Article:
Dig a hole. Fill it with debt. Mark the spot. Your kids will find it...
It is Friday, Day Five of the Wall Street meltdown. I have just reported on BBC World News America (10pm Eastern) that Democrat lawmakers plus Paulson and Bernanke have agreed in principle a massive deal to get rid of the bad debt in the US banking system. There will be a "power" rather than an institution but essentially as with the Resolution Trust Corporation in the 80s, and the Home Owners Loans Corporation in 1933, a government backed "bad bank" will be created and all the bad debt poured in.
So far about $500bn of bad debt has been declared. Expect this now to double as banks rush to dump their nuclear waste into the Federal Reserve's landfill site.
Is it a good thing? Well it will do two good things: it will prevent homeowners in America, and beyond, from being repossessed; and it will stop a 1929 stock market crash. But it is testimony to the fact that nothing else the Fed/SEC/Treasury did actually worked. The decision to sacrifice Lehman, bail out AIG, pump 180bn into the banking system, take junk bonds as collateral for AAA gilts etc, the banning of short selling - none of it actually staved off the threat of a retail bank collapsing or spillover into the world of airlines, departments stores and car factories.
Once it is clear the state is taking on the bad debt, bank shares will soar. There will be immediate and tangible private gain in return for the public nationalising the risk.
So what is the quid pro quo. First, it's possible that the taxpayer will make money: this happened when Norway nationalised two major banks and I am told also happened with the Home Owners Loans Corporation, set up by Franklin Delano Roosevelt in 1933. Maverick bank analyst Bruce Packard of Pali International should feel vindicated: he put out a note predicting this, more or less, four weeks ago, and kept on reminding the world that HBOS was the riskiest bank in town.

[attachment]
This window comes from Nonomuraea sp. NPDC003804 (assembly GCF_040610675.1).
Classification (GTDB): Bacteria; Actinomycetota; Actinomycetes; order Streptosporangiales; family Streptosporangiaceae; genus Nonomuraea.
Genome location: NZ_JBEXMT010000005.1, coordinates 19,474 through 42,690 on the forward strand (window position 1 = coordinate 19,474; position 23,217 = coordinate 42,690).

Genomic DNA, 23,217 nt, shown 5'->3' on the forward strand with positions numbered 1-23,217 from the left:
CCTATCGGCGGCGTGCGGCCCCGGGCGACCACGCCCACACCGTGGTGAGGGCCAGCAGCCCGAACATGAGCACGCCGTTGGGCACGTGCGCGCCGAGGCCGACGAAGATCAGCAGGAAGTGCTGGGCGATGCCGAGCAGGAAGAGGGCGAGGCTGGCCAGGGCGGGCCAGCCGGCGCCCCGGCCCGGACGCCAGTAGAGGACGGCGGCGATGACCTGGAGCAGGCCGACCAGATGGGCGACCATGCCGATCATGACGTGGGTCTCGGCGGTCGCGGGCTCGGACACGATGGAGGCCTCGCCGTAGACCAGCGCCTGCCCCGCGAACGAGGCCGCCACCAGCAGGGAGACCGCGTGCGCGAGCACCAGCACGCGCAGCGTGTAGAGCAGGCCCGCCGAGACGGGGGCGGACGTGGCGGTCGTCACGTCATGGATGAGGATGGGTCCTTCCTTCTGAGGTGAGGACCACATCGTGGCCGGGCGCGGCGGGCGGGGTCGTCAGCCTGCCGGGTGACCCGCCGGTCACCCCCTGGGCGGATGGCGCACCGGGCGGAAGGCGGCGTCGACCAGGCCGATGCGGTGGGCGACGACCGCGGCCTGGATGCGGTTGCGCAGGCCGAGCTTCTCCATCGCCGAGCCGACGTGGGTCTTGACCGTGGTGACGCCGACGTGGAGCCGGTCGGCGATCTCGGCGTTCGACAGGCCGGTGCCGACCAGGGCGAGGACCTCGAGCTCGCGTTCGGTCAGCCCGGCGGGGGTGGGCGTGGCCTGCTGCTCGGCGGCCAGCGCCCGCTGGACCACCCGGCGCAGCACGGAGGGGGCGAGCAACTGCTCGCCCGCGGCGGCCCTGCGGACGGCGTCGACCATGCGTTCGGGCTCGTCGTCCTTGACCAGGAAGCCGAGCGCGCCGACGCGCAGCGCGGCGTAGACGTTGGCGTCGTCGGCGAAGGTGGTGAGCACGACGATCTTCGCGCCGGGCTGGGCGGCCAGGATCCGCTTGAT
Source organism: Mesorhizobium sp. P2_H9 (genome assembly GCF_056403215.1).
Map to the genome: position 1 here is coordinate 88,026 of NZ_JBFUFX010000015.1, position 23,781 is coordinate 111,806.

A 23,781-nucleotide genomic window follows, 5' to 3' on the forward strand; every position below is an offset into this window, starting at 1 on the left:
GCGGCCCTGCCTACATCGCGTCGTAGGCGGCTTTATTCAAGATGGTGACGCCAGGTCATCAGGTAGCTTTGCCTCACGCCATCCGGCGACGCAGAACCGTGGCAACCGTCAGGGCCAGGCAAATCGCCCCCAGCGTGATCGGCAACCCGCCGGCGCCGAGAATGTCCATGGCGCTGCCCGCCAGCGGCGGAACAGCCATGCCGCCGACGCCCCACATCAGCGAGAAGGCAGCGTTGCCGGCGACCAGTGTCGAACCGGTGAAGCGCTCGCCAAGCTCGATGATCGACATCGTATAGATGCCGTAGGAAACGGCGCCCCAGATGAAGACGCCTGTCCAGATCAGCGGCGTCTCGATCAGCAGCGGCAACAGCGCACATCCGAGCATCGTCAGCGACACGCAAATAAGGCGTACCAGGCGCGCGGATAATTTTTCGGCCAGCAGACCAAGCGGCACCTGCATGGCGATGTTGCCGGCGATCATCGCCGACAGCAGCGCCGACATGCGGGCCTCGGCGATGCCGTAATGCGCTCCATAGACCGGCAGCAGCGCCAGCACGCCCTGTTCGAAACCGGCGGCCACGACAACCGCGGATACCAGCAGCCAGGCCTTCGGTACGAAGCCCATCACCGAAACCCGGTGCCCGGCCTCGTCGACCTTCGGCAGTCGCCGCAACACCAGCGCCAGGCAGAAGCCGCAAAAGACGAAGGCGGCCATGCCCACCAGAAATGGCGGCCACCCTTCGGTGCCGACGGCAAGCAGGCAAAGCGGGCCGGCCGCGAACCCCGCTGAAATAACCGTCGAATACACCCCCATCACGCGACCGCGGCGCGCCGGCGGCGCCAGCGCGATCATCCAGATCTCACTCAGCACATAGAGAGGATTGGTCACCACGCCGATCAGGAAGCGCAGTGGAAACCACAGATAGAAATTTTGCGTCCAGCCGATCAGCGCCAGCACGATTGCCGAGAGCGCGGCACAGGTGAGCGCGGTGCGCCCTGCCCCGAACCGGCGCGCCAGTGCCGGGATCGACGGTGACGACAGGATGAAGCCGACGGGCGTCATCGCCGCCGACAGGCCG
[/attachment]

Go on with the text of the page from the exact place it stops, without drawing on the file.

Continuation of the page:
Second, I am guessing the Fed has assured Congress that it will get to categorise the debt, and put a price on it, not the busted banks offloading it. This will ensure the best possible deal for the taxpayer, though it is still a bum deal.
Third there has to be some kind of regulatory price. This is what nobody knows right now: has the Fed/Treasury got the bottle to impose on the investment banks some kind of separation of powers deal as in the 1933 Glass Steagall Act, which effectively banned investment banking as we know it by preventing deposit takers from market speculation?
There is only one problem. The last of HOLC's debt was paid off in 1951: these solutions impose a stagnant, effectively state capitalist solution, on the finance sector.
We will know by Monday if it has worked. Only our kids will know if it was the signal for a decisive regulatory turn that killed off speculative bubbles and stabilised the system long enough for the politicians to regain control of the economy from the investment bankers.
I am off to bed and to catch a plane, hoping that British Airways' credit is still good at the airfuel pumps so I can be on Newsnight tomorrow night to update you on this. For now, on the last night of my American Journey, I can only leave you with the immortal words of the late, great Judy Garland: "Toto. We're not in Kansas anymore".